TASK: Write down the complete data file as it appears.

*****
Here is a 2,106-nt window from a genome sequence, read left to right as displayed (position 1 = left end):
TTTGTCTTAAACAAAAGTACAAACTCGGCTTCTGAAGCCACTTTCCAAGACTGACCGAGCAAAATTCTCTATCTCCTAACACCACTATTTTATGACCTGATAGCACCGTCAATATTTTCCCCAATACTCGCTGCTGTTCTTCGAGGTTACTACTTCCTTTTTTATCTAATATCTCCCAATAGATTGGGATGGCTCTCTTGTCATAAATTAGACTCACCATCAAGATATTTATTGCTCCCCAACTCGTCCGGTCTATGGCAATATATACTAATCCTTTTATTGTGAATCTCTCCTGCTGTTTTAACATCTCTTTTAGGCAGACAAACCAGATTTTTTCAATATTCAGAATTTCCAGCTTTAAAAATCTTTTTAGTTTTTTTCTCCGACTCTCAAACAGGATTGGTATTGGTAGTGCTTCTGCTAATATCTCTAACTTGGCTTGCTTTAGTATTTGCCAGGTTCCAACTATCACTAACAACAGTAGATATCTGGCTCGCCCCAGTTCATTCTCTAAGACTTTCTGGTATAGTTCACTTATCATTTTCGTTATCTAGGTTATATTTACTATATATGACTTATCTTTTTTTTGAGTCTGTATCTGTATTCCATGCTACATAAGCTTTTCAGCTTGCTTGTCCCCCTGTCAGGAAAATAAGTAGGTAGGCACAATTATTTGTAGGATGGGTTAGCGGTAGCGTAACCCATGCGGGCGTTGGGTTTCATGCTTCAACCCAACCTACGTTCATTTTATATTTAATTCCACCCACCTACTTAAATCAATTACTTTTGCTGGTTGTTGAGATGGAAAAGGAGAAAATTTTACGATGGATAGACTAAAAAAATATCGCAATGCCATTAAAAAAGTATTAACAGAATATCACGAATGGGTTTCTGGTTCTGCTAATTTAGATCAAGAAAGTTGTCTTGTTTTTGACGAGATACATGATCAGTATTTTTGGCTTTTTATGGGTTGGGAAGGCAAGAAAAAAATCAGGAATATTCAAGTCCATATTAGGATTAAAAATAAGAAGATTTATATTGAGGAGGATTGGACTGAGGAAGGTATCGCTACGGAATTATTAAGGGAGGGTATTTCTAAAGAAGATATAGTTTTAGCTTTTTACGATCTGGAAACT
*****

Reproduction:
Here is a 2,106-nt window from a genome sequence, read left to right as displayed (position 1 = left end):
TTTGTCTTAAACAAAAGTACAAACTCGGCTTCTGAAGCCACTTTCCAAGACTGACCGAGCAAAATTCTCTATCTCCTAACACCACTATTTTATGACCTGATAGCACCGTCAATATTTTCCCCAATACTCGCTGCTGTTCTTCGAGGTTACTACTTCCTTTTTTATCTAATATCTCCCAATAGATTGGGATGGCTCTCTTGTCATAAATTAGACTCACCATCAAGATATTTATTGCTCCCCAACTCGTCCGGTCTATGGCAATATATACTAATCCTTTTATTGTGAATCTCTCCTGCTGTTTTAACATCTCTTTTAGGCAGACAAACCAGATTTTTTCAATATTCAGAATTTCCAGCTTTAAAAATCTTTTTAGTTTTTTTCTCCGACTCTCAAACAGGATTGGTATTGGTAGTGCTTCTGCTAATATCTCTAACTTGGCTTGCTTTAGTATTTGCCAGGTTCCAACTATCACTAACAACAGTAGATATCTGGCTCGCCCCAGTTCATTCTCTAAGACTTTCTGGTATAGTTCACTTATCATTTTCGTTATCTAGGTTATATTTACTATATATGACTTATCTTTTTTTTGAGTCTGTATCTGTATTCCATGCTACATAAGCTTTTCAGCTTGCTTGTCCCCCTGTCAGGAAAATAAGTAGGTAGGCACAATTATTTGTAGGATGGGTTAGCGGTAGCGTAACCCATGCGGGCGTTGGGTTTCATGCTTCAACCCAACCTACGTTCATTTTATATTTAATTCCACCCACCTACTTAAATCAATTACTTTTGCTGGTTGTTGAGATGGAAAAGGAGAAAATTTTACGATGGATAGACTAAAAAAATATCGCAATGCCATTAAAAAAGTATTAACAGAATATCACGAATGGGTTTCTGGTTCTGCTAATTTAGATCAAGAAAGTTGTCTTGTTTTTGACGAGATACATGATCAGTATTTTTGGCTTTTTATGGGTTGGGAAGGCAAGAAAAAAATCAGGAATATTCAAGTCCATATTAGGATTAAAAATAAGAAGATTTATATTGAGGAGGATTGGACTGAGGAAGGTATCGCTACGGAATTATTAAGGGAGGGTATTTCTAAAGAAGATATAGTTTTAGCTTTTTACGATCTGGAAACT